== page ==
At first, (new) regulations need to be analyzed, set in context, and have to be harmonized with existing regulations in order to be able to be compliant with them. With new regulations and respective technical standards and guidance being published nearly monthly, it is currently hard to keep track of what exactly is required, what is replaced or changed, when it needs to be implemented and by whom. It also seems that some of the regulations are not aligned or even contradict each other. Misaligned timelines, differing parameters and conflicting terminology are just a few risks the influential advisory group Securities and Markets Stakeholder Group has warned the three European supervisory authorities (ESAs) about [12]. This can lead to ‘diverging measures being adopted at national level and different approaches in different financial services sectors might persist’ [6; recital 9], also causing problems of availability and quality of required data in the near future. In addition, so far only a green taxonomy has been produced, products focused on social objectives would end up being labelled non-compliant with the Taxonomy by default. This fragmented ESG regulatory framework not only undermines the sustainability agenda of European lawmakers’, but also brings enormous risks to the financial services companies that have to implement it. Even small differences in scope and wording can have serious consequences, including costs in compliance, and consequently may lead to reputational damage. Furthermore, misaligned regulations place an unnecessary administrative burden on institutions and risk repetitive workflows with the constant need for adjustment to existing processes and created outcomes.

Eventually, not only the alignment of European regulations will be required, but it will be necessary to effectively tackle the arising worldwide environmental, social and governance challenges, and it will be essential to reach a global common understanding.

Nevertheless, to be able to tackle the mentioned inconsistencies of and keep track with the prevailing regulatory ESG landscape, an effective, comprehensive, and operative compliance program and regular alignment with the business sector is essential. If not yet existing or not running efficiently, the following aspects with Compliance involvement can help to reduce the administrative burden:

  • Ensure that there is a new regulation monitoring process in place to warrant timely information concerning all incoming regulations, regulatory standards, guidance or other supporting materials;
  • Check ESG-related pre-contractual information, marketing materials and other client reports for accuracy, consistency and (regulatory) completeness;
  • Review and assess existing policies and procedures to verify whether additional policies and/or procedures might be necessary;
  • Constantly exchange and take part in discussions with banking associations;
  • Benchmark with competitors;
  • Ensure that the data delivered from data providers or cooperation partners is reliable, accurate and consistent with regulatory reporting requirements and own given standards;
  • Promptly set up (first and second level) internal controls which include the new ESG aspects;
  • Ensure effective (in-house) training of staff on regulatory aspects and the respective importance of ESG requirements, the institution’s classification system as well as ESG-related product criteria matching to client preferences.

These examples show that Compliance ‘can play a valuable role by working with the business to ensure ESG disclosures are accurate, truthful, and complete’ [13], hence increase investor confidence and trust and reduce regulatory consequences at a later stage.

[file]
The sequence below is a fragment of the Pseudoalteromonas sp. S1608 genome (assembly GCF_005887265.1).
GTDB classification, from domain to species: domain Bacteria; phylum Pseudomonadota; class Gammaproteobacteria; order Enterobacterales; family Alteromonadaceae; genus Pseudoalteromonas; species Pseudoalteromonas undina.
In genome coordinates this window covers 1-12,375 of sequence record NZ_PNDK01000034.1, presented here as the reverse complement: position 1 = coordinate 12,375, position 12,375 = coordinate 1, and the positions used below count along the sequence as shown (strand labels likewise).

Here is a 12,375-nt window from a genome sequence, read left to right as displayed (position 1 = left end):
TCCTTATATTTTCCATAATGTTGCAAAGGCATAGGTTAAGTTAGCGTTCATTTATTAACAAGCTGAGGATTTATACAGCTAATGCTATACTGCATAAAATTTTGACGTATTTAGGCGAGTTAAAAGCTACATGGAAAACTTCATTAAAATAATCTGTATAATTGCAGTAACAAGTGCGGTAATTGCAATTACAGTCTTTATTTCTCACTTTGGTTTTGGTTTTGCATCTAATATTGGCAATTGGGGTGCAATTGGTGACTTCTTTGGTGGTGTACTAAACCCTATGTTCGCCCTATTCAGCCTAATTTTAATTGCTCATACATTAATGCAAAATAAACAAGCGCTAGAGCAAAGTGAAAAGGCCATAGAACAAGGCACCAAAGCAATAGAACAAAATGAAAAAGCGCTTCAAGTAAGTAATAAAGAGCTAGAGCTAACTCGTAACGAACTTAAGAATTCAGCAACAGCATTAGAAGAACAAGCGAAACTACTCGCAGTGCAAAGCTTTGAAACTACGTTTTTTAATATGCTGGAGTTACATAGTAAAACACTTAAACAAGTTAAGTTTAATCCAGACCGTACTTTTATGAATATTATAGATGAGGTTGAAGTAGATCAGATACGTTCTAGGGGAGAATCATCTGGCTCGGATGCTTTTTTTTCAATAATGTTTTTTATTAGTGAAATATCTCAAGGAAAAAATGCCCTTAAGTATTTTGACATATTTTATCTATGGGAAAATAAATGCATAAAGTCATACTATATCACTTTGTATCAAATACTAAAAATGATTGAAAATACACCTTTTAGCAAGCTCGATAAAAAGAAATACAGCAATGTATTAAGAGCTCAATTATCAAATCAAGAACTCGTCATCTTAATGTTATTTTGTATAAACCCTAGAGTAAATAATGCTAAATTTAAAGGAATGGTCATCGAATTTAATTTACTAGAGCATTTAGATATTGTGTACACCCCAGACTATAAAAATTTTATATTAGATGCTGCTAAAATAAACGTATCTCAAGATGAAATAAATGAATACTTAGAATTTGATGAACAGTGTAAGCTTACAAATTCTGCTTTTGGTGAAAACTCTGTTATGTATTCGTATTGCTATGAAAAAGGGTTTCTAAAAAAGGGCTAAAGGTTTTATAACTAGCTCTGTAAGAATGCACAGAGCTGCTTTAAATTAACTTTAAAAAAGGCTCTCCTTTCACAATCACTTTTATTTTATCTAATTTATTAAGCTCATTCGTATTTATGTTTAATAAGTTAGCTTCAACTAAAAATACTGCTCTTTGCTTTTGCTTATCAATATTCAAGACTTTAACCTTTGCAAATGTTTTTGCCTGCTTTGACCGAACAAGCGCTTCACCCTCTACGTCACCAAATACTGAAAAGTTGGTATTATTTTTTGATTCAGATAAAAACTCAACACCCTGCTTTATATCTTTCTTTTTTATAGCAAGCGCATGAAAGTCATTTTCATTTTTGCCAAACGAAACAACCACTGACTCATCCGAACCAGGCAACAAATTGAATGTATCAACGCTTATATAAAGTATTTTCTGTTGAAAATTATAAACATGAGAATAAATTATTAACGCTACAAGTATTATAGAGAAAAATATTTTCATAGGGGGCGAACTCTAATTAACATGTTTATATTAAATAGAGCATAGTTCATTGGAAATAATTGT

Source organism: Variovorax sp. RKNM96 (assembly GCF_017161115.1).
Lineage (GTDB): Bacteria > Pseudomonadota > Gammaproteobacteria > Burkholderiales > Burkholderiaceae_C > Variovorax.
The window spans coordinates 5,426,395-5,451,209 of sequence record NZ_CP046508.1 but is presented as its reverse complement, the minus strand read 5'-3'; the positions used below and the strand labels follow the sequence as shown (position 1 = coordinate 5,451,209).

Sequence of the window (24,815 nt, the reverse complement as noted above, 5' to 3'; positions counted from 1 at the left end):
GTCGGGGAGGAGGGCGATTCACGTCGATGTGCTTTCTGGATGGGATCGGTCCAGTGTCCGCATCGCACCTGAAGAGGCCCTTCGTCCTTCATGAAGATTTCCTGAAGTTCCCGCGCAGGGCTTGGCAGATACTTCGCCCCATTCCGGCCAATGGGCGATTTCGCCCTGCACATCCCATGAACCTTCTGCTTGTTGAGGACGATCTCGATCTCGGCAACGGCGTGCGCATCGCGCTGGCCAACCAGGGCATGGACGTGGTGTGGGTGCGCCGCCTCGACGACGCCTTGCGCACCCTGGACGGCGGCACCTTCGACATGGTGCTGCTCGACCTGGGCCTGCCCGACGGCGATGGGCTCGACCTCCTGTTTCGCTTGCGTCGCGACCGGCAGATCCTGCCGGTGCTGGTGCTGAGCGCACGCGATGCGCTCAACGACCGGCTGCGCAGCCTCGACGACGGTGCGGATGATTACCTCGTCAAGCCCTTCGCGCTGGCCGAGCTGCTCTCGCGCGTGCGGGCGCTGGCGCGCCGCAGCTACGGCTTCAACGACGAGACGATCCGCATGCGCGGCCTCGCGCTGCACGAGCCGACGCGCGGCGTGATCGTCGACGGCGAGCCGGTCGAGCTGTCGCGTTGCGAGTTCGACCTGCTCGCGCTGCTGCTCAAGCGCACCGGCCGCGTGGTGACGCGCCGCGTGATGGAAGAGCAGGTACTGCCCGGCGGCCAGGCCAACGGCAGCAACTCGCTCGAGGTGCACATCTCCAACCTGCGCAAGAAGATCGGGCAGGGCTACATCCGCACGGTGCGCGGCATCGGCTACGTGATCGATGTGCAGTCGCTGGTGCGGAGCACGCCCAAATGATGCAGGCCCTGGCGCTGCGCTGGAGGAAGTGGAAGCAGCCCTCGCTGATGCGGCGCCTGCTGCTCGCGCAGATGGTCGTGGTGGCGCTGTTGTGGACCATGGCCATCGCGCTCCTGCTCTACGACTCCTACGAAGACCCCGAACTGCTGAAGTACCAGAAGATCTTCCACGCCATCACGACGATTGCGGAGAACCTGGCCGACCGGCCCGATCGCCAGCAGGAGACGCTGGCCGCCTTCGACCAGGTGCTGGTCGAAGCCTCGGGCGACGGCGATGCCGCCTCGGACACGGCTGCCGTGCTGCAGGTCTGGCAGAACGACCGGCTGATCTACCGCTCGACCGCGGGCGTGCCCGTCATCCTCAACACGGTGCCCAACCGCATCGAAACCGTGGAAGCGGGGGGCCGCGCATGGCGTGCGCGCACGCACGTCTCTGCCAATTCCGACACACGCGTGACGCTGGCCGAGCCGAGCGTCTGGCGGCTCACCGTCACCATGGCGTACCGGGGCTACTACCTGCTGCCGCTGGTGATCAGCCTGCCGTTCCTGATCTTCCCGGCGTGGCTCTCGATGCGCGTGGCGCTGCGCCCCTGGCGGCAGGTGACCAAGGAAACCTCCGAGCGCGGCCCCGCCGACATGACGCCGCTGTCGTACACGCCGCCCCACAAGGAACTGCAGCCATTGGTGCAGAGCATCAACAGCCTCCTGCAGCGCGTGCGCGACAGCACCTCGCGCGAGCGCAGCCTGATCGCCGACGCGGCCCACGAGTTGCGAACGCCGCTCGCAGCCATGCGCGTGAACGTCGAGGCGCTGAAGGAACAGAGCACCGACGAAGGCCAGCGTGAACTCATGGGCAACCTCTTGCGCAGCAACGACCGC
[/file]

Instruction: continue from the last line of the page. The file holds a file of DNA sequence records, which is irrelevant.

Conclusion

The above assessment shows that the pressure from all sorts of stakeholders, involving lawmakers, regulators or even society at large on the financial industry to adhere to, disclose and report against ESG metrics is rising and increasingly urgent and compelling.

To be able to fulfill the ambitious European Action Plan with its various numbers of frequently arising regulations and comprising materials, enormous efforts have to be made, especially by financial services companies. Involving Compliance as early as possible into adjustments of existing processes, policies, client documents and others could reduce or minimize unnecessary compliance costs, regulatory consequences, and increase investor trust. Additionally, to ensure a timely, accurate and complete implementation of the requested (regulatory) requirements, a transitional application of the new taxonomy-related regulatory technical standards as well as further alignments and harmonization of the European ESG-related regulations would limit the negative effects on the business and compliance processes of financial services companies.

References
[1] Fridays for Future; here.
[2] European Parliament: Covid-19: the EU plan for the economic recovery, here; 17th December 2020.
[3] European Commission: Regulation (EU) 2020/852 of the European Parliament and the Council of 18 June 2020 on the establishment of a framework to facilitate sustainable investment, and amending Regulation (EU) 2019/2088; here; 18th June 2020.
[4] European Commission: An Action Plan for nature, people and the economy; here; 27th April 2017.
[5] All Africa online: Central Africa: Deutsche Bank Must End Its Sustainability Farce in Central Africa; here; 15th April 2021.
[6] European Commission: Regulation (EU) 2019/2088 of the European Parliament and the Council of 27 November 2019 on sustainability-related disclosures in the financial services sector; here; 27th December 2019.
[7] BaFin: Guidance notice on Dealing with Sustainability Risks; here;
15th January 2021.
[8] FONDS professionell ONLINE: BaFin will strengere Regeln für Nachhaltigkeitsfonds; here; 17th May 2021.
[9] European Commission: Commission Delegated Directive amending Delegated Directive (EU) 2017/593 as regards the integration of sustainability factors into the product governance obligations; here; 21st April 2021.
[10] European Commission: Commission Delegated Regulation amending Delegated Regulation (EU) 2017/565 as regards the integration of sustainability factors, risks and preferences into certain organisational requirements and operating conditions for investment firms; here; 21st April 2021.
[11] Bernd Ulrich (SZ): Die Befreiung der Freiheit; here; 30th April 2021.
[12] Securities and Markets Stakeholder Group (SMSG): Advice to the ESAs, here;
13th May 2021.
[13] Compliance Week: Compliance playing an increasingly important role in ESG disclosure; here; 23rd December 2019.

jaqueline.peukert@unicredit.de

Further contacts:

peter.hansen@unicredit.de

peter.hansen@unicredit.de